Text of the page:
Anti rotational training consists of movements or exercises performed within the transverse plane of motion. The transverse plane of motion, also known as the rotational plane is the plane in which the body can move 360 degrees in rotation. Twisting at the trunk or neck is the most common movement performed in the transverse plane, and while it makes sense for athletes who play sports that involve twisting at the trunk to train in this plane of motion, does it make sense for athletes who only do predominantly sagittal plane sports, such as running, cycling and even olympic lifting?
Answer is, yes.
The reason runners, cyclists and lifters need to be rotationally strong is due to the lesser thought about forces in sagittal movement. While the aim is to move the arms and legs in a forward backward motion while running, or simply flexing and extending at the hip and knees in cycling and squatting, other factors come into play that create rotational demand usually through the trunk/hip complex.
Force must go somewhere, a glass will break as it hits the ground due to the force from the ground, ground reaction forces (GRF), being greater than the forces that hold the glass together. When we run, anywhere from 3 (light jogging) up to 12 (sprinting) times our body weight is going through our bodies due to body mass, gravity and GRF. This means high amounts of force travels through the body, and in order to stop bone breaking or muscles tearing, the body needs to be effective and efficient, particularly at times of peak force.
Peak force in running happens at foot strike, cycling during the first 1/4 of the pedal stroke, olympic lifts during first pull or catch phases. During this time, if the body is not working in symmetry or is A-symetrically strong, rotation at the trunk and hips will occur to counter balance the difference. This counter balance is created through ‘tension lines’ that help keep the trunk stable, if these tension lines are slack, there will be less trunk stability. It is these tension lines that should be trained in order to prevent rotation at times of peak force. Ever see a picture of a runner during foot contact with one shoulder higher than the other and the hips doing the opposite? A cyclist climbing a hill with their shoulders taking alternating turns to nearly tap the handle bars, someone in the gym loosing balance during lifts? It can all be down to slack tension lines.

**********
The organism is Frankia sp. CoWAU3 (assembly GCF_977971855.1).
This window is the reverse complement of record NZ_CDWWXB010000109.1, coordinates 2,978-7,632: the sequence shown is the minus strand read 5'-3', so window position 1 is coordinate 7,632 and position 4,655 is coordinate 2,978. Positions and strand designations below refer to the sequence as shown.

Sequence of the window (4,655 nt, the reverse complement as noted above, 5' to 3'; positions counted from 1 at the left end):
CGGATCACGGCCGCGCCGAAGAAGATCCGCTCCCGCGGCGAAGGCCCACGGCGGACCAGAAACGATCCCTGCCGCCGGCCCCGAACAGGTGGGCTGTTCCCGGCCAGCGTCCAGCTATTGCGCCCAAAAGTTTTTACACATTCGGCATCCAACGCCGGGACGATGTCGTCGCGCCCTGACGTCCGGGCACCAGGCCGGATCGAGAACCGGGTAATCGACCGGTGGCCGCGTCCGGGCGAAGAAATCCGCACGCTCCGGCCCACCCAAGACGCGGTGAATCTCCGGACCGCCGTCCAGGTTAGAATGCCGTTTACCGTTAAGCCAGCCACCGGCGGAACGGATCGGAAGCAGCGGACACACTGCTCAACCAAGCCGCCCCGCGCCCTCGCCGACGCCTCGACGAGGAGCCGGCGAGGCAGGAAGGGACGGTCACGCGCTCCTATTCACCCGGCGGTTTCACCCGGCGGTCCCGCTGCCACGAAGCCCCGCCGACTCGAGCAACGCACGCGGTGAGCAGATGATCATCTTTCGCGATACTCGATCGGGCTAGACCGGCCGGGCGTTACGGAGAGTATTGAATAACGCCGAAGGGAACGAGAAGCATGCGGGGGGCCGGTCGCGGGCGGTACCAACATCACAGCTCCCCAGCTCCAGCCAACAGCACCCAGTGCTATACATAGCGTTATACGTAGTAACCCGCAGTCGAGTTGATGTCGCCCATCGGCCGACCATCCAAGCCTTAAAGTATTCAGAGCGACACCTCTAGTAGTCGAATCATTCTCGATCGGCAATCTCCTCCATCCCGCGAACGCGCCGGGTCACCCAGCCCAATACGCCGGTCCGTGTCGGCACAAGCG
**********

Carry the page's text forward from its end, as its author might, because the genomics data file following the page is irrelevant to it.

3 Anti rotational moves to try:
- Standing Palof press – Excellent for developing isometric trunk strength and helping to understand what a ‘switched’ on trunk / hip complex should feel like.
- Deadbug – The opposite arm and leg movements coupled with keeping the lower back pressed into the floor makes this move excellent for directly strengthening the tension lines in the sagittal plane.
- Wood Chop – This moves develops rotational strength within the transverse plane, meaning direct transfer to the bodies natural counter balance and postural mechanisms.
There are plenty more moves to help anti rotational strength. One thing to remember is practice makes, permanent. This should always be thought about when performing movements. The body is designed to move in all directions through an extremely complex yet beautifully simple method of levers, pulleys and pivots. These levers (bones), pulleys (tendons, ligaments and muscle) and pivots (joints) require maintenance which is also very simple to attend to, the bodies best form of maintenance is movement! If though, you don’t maintain the full range of levers, pulleys and pivots capabilities you will start to lose them and that, will, yet again, very simply lead to injury.
By: Tom Walker, Endurance Coach